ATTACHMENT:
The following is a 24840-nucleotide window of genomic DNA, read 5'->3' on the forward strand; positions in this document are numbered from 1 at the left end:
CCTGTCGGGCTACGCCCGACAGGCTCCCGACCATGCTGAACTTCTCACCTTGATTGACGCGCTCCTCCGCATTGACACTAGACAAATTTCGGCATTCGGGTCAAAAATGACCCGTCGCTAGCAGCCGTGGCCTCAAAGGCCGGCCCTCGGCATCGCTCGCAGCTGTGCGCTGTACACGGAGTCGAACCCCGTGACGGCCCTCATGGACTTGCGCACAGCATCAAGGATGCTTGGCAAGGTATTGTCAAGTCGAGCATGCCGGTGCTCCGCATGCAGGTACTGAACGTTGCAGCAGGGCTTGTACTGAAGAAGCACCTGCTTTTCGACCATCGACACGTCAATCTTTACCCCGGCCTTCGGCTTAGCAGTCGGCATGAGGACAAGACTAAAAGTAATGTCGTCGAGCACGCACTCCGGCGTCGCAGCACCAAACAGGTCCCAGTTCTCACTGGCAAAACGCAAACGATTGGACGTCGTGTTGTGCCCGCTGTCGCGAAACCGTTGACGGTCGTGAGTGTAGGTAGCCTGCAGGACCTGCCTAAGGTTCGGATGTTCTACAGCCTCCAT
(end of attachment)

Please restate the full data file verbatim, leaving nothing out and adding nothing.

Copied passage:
The following is a 24840-nucleotide window of genomic DNA, read 5'->3' on the forward strand; positions in this document are numbered from 1 at the left end:
CCTGTCGGGCTACGCCCGACAGGCTCCCGACCATGCTGAACTTCTCACCTTGATTGACGCGCTCCTCCGCATTGACACTAGACAAATTTCGGCATTCGGGTCAAAAATGACCCGTCGCTAGCAGCCGTGGCCTCAAAGGCCGGCCCTCGGCATCGCTCGCAGCTGTGCGCTGTACACGGAGTCGAACCCCGTGACGGCCCTCATGGACTTGCGCACAGCATCAAGGATGCTTGGCAAGGTATTGTCAAGTCGAGCATGCCGGTGCTCCGCATGCAGGTACTGAACGTTGCAGCAGGGCTTGTACTGAAGAAGCACCTGCTTTTCGACCATCGACACGTCAATCTTTACCCCGGCCTTCGGCTTAGCAGTCGGCATGAGGACAAGACTAAAAGTAATGTCGTCGAGCACGCACTCCGGCGTCGCAGCACCAAACAGGTCCCAGTTCTCACTGGCAAAACGCAAACGATTGGACGTCGTGTTGTGCCCGCTGTCGCGAAACCGTTGACGGTCGTGAGTGTAGGTAGCCTGCAGGACCTGCCTAAGGTTCGGATGTTCTACAGCCTCCAT